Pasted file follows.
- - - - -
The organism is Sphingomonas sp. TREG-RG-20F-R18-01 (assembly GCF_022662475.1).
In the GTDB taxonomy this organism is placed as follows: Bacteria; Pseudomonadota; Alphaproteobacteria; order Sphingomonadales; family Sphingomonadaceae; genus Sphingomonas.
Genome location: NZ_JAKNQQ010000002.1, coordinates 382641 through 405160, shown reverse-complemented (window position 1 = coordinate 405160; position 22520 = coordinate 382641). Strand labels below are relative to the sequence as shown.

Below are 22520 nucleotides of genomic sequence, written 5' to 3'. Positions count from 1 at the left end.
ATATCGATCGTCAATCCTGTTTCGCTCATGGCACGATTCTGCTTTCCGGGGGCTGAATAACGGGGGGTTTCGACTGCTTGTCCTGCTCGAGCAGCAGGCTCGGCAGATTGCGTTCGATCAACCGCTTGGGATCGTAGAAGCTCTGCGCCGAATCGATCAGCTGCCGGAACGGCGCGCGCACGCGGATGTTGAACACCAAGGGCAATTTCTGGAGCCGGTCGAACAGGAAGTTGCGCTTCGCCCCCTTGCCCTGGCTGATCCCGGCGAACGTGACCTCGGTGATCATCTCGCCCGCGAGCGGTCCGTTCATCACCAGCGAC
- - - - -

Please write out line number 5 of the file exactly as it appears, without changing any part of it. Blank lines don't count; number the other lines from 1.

ATATCGATCGTCAATCCTGTTTCGCTCATGGCACGATTCTGCTTTCCGGGGGCTGAATAACGGGGGGTTTCGACTGCTTGTCCTGCTCGAGCAGCAGGCTCGGCAGATTGCGTTCGATCAACCGCTTGGGATCGTAGAAGCTCTGCGCCGAATCGATCAGCTGCCGGAACGGCGCGCGCACGCGGATGTTGAACACCAAGGGCAATTTCTGGAGCCGGTCGAACAGGAAGTTGCGCTTCGCCCCCTTGCCCTGGCTGATCCCGGCGAACGTGACCTCGGTGATCATCTCGCCCGCGAGCGGTCCGTTCATCACCAGCGAC